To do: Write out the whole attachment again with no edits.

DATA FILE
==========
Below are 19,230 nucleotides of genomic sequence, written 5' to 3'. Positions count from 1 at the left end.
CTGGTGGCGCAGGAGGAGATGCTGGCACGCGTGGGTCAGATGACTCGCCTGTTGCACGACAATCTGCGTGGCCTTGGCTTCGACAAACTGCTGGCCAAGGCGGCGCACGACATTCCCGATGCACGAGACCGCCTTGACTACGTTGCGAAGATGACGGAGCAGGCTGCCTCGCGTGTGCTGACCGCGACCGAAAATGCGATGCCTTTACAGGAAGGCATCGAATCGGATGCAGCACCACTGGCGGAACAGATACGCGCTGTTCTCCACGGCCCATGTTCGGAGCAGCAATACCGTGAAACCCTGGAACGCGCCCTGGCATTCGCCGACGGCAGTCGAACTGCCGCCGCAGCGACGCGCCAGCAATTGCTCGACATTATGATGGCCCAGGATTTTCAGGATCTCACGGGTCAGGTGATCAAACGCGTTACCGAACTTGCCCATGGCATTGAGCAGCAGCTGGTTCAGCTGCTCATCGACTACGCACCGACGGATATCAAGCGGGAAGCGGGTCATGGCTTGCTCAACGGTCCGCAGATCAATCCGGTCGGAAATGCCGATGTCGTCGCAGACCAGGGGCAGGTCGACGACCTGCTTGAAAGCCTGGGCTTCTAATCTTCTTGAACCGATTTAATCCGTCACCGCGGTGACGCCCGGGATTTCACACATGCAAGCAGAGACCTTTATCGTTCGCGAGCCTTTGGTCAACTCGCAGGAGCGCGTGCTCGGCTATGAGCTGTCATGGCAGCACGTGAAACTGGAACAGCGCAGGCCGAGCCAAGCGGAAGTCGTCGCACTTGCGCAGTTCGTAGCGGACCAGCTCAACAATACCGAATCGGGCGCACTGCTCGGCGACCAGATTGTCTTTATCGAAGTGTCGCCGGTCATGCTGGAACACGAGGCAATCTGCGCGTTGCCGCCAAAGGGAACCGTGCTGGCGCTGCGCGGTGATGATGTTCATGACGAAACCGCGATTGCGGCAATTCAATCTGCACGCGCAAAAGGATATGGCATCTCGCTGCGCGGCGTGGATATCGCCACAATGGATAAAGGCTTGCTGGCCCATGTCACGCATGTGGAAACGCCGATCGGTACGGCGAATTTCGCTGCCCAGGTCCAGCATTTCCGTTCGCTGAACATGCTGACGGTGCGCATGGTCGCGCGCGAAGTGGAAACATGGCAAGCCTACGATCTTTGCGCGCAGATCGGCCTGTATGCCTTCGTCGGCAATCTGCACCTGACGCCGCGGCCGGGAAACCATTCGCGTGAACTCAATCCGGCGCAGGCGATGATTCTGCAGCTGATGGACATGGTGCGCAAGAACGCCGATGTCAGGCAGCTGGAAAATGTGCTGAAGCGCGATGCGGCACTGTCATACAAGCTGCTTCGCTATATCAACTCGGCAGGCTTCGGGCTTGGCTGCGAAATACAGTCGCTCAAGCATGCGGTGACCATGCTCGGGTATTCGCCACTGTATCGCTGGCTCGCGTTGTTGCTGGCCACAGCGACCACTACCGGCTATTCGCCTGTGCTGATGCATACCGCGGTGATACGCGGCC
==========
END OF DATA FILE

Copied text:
Below are 19,230 nucleotides of genomic sequence, written 5' to 3'. Positions count from 1 at the left end.
CTGGTGGCGCAGGAGGAGATGCTGGCACGCGTGGGTCAGATGACTCGCCTGTTGCACGACAATCTGCGTGGCCTTGGCTTCGACAAACTGCTGGCCAAGGCGGCGCACGACATTCCCGATGCACGAGACCGCCTTGACTACGTTGCGAAGATGACGGAGCAGGCTGCCTCGCGTGTGCTGACCGCGACCGAAAATGCGATGCCTTTACAGGAAGGCATCGAATCGGATGCAGCACCACTGGCGGAACAGATACGCGCTGTTCTCCACGGCCCATGTTCGGAGCAGCAATACCGTGAAACCCTGGAACGCGCCCTGGCATTCGCCGACGGCAGTCGAACTGCCGCCGCAGCGACGCGCCAGCAATTGCTCGACATTATGATGGCCCAGGATTTTCAGGATCTCACGGGTCAGGTGATCAAACGCGTTACCGAACTTGCCCATGGCATTGAGCAGCAGCTGGTTCAGCTGCTCATCGACTACGCACCGACGGATATCAAGCGGGAAGCGGGTCATGGCTTGCTCAACGGTCCGCAGATCAATCCGGTCGGAAATGCCGATGTCGTCGCAGACCAGGGGCAGGTCGACGACCTGCTTGAAAGCCTGGGCTTCTAATCTTCTTGAACCGATTTAATCCGTCACCGCGGTGACGCCCGGGATTTCACACATGCAAGCAGAGACCTTTATCGTTCGCGAGCCTTTGGTCAACTCGCAGGAGCGCGTGCTCGGCTATGAGCTGTCATGGCAGCACGTGAAACTGGAACAGCGCAGGCCGAGCCAAGCGGAAGTCGTCGCACTTGCGCAGTTCGTAGCGGACCAGCTCAACAATACCGAATCGGGCGCACTGCTCGGCGACCAGATTGTCTTTATCGAAGTGTCGCCGGTCATGCTGGAACACGAGGCAATCTGCGCGTTGCCGCCAAAGGGAACCGTGCTGGCGCTGCGCGGTGATGATGTTCATGACGAAACCGCGATTGCGGCAATTCAATCTGCACGCGCAAAAGGATATGGCATCTCGCTGCGCGGCGTGGATATCGCCACAATGGATAAAGGCTTGCTGGCCCATGTCACGCATGTGGAAACGCCGATCGGTACGGCGAATTTCGCTGCCCAGGTCCAGCATTTCCGTTCGCTGAACATGCTGACGGTGCGCATGGTCGCGCGCGAAGTGGAAACATGGCAAGCCTACGATCTTTGCGCGCAGATCGGCCTGTATGCCTTCGTCGGCAATCTGCACCTGACGCCGCGGCCGGGAAACCATTCGCGTGAACTCAATCCGGCGCAGGCGATGATTCTGCAGCTGATGGACATGGTGCGCAAGAACGCCGATGTCAGGCAGCTGGAAAATGTGCTGAAGCGCGATGCGGCACTGTCATACAAGCTGCTTCGCTATATCAACTCGGCAGGCTTCGGGCTTGGCTGCGAAATACAGTCGCTCAAGCATGCGGTGACCATGCTCGGGTATTCGCCACTGTATCGCTGGCTCGCGTTGTTGCTGGCCACAGCGACCACTACCGGCTATTCGCCTGTGCTGATGCATACCGCGGTGATACGCGGCC